A.H. Khan, J.
1. This is an appeal against an order under Section 151, C. P. C. passed under the Lunacy Act. No appeal lies against an order passed by a court under its inherent powers. The proper remedy is to file a revision. We reject the appeal. This, as suggested by my learned brother should be treated as a revision.
Shiv Dayal, J.
2. This appeal has been preferred from an interlocutory order passed by the Additional District Judge Shajapur in case No. 260 (Lunacy)whereby he has directed stay of all other suits and proceedings in which Siddhnath is a party.
3. Biniyabai respondent No. 1 is the wife of Siddhnath; Babu (Resp. No. 2) is their son and Shyama Bai (Respondent No. 3) their daughter. These three respondents, it is said before us, have instituted proceedings under sections 62 and 63 of the Lunacy Act in the said Court alleging Siddhnath to be a lunatic. They also urged that certain suits and proceedings were pending in different courtswhere the question of Siddhnath's lunacy arose. They applied to the Additional District Judge to stay all those suits and proceedings, a list whereof was filed by them.
4. It is stated by the appellants before us that the Additional District Judge allowed the said application without hearing them. Copies of those applications have not been filed with the appeal. However, the appellants state that the application for stay of the various matters was made under section 151 of the Code of Civil Procedure.
5. The first question that arises is whether this appeal is competent. Shri Karkare relies on section 83 of the Lunacy Act which lays down that an appeal lies from 'any order made under this Chapter'. The Chapter begins with section 62 and ends with section 83. This Chapter contemplates an inquiry by the Court to ascertain whether the person alleged to be a lunatice is or is not so. As a result of this inquisition, the Court is empowered to pass certain orders under sections 64 to 82 read with sections 40 to 42 of the Act. It seems clear to me that the orders spoken of in section 83 are those which a Court is empowered to pass under the said sections of that Act, for example, for custody of lunatics and for management of their estates. It is not provided in section 83 that every order passed by the Court 'in a proceeding under this Chapter' shall be appealable. To put it differently, the expression 'under this Chapter' has reference to 'orders' and not to 'proceedings'. In chapter V of the Lunacy Act an order for staying other proceedings is not contemplated.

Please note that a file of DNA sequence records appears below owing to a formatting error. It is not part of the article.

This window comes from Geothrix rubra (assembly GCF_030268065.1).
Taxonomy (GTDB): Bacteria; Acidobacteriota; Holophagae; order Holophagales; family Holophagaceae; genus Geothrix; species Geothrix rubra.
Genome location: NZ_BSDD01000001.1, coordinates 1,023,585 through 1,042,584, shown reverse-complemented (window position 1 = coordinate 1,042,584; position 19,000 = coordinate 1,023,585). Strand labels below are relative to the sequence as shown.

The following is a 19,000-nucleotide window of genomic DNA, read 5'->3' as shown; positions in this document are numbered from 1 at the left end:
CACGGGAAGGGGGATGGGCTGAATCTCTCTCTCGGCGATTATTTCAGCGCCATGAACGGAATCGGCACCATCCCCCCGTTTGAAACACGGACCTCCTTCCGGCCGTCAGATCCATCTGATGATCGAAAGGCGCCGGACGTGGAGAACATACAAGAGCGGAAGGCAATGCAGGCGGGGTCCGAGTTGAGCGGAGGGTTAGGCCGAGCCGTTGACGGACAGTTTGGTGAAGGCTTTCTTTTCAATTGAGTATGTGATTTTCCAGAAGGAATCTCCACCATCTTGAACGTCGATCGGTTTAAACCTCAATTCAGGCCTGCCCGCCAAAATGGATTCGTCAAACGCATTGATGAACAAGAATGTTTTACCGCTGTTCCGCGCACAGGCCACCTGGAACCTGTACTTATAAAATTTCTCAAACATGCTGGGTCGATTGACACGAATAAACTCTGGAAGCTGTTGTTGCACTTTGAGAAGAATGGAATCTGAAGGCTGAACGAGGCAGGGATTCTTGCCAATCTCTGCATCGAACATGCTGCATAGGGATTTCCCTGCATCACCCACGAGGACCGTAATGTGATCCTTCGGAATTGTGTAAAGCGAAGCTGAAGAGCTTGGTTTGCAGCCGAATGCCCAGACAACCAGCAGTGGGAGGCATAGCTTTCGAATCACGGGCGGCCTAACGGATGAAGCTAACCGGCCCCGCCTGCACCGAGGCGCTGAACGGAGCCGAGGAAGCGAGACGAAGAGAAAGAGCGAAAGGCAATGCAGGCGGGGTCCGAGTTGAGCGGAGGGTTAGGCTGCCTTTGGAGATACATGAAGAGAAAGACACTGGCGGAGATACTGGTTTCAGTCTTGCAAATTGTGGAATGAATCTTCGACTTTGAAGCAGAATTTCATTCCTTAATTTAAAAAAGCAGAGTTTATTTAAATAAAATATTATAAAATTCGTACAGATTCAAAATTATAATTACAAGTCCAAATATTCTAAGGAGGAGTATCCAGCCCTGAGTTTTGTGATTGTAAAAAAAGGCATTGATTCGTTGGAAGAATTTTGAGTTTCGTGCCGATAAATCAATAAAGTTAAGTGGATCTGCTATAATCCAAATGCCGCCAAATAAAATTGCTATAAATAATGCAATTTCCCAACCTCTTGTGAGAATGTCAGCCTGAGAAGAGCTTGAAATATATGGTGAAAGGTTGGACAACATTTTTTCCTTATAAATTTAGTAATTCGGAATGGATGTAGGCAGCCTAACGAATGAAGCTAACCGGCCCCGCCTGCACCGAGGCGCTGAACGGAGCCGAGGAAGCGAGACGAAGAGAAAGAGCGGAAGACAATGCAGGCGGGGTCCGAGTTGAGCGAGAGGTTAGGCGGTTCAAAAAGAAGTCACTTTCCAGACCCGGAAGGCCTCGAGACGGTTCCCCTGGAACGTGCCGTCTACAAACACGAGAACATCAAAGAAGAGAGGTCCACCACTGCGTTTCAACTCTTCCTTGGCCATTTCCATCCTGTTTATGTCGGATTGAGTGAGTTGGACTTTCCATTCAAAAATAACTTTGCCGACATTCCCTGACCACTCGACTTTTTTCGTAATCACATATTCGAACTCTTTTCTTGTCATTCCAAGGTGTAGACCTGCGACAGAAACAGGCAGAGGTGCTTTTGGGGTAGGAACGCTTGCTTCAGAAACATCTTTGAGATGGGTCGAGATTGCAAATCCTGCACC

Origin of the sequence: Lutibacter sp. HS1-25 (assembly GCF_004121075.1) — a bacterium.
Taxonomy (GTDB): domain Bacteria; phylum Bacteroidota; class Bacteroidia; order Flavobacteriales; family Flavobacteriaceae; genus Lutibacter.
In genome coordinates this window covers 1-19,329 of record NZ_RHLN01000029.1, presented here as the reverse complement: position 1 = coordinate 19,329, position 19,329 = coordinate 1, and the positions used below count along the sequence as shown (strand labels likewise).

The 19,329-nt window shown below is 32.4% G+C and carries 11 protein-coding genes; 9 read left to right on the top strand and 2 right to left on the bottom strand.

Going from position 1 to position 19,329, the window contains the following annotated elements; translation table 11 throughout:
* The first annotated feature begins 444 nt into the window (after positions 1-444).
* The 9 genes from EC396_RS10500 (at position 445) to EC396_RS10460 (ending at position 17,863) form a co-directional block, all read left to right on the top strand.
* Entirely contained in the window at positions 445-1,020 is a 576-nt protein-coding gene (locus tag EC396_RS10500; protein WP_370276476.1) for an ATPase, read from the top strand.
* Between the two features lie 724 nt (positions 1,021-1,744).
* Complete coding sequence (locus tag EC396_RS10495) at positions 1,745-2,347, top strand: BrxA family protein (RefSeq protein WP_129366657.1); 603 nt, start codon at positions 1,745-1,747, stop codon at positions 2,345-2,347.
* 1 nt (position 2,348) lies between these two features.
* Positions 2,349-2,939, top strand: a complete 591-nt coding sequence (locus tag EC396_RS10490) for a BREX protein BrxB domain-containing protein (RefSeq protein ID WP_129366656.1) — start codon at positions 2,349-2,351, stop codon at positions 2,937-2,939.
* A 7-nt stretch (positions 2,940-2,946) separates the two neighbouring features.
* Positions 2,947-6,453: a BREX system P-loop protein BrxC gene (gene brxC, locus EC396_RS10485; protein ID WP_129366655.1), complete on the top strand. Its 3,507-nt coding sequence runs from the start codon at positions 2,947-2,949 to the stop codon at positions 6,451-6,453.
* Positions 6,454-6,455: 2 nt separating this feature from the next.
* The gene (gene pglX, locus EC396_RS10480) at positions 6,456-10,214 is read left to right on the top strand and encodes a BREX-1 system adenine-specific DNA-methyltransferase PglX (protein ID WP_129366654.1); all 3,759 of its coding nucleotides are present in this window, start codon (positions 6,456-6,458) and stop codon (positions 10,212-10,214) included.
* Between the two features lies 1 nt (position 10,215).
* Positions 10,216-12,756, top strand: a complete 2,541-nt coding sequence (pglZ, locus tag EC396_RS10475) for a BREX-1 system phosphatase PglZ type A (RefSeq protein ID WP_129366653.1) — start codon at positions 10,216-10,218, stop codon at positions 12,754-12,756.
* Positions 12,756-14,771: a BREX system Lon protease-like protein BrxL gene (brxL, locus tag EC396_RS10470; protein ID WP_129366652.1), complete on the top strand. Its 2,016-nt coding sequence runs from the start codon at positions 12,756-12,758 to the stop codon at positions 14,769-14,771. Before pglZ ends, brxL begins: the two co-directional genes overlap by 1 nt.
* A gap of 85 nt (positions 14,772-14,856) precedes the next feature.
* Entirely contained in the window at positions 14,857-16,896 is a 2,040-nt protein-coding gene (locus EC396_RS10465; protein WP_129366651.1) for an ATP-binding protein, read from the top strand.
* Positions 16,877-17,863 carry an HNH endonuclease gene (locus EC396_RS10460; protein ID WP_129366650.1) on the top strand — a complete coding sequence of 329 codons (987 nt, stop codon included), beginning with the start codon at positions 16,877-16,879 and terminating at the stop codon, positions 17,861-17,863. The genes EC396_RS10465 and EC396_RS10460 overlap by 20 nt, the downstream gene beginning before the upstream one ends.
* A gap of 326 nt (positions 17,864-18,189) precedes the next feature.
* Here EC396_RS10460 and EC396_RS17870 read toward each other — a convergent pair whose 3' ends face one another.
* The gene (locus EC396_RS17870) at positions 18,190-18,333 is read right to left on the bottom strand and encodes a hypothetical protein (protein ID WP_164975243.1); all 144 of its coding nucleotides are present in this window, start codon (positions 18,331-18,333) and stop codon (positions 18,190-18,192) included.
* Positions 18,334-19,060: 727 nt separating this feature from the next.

6. Here, rightly or wrongly, an application was made under section 151 of the Code of Civil Procedure. I say nothing whether the Code of Civil Procedure applies to such proceedings or not, nor do I say whether the order passed by the Additional District Judge is right or wrong. It remains a fact that the order under appeal was passed in exercise of inherent powers reserved in section 151 of the Code of Civil Procedure. As such it cannot be said that it is an order passed under Chapter V of the Lunacy Act, although it is passed in connection with the proceedings under that Chapter.
7. The order passed under section 151 of the Code of Civil Procedure is not appealable.
8. There is no doubt that this appeal does not lie and must accordingly be dismissed.
9. Shri Karkare states that the order purported to have been passed under Chapter V of the Lunacy Act and, therefore, it was doubtful whether an appeal lay under section 83 or not and he alternatively prayed in the appeal to treat it as a revision petition. At the hearing this relief is pressed for. I am of the opinion that this appeal having been filed in this Court within 45 days of the impugned order (after deducting the time spent in obtaining copies), it should be treated as a revision.
10. This appeal is held to be incompetent, but it shall now be treated as a revision and shall be placed before a Single Judge.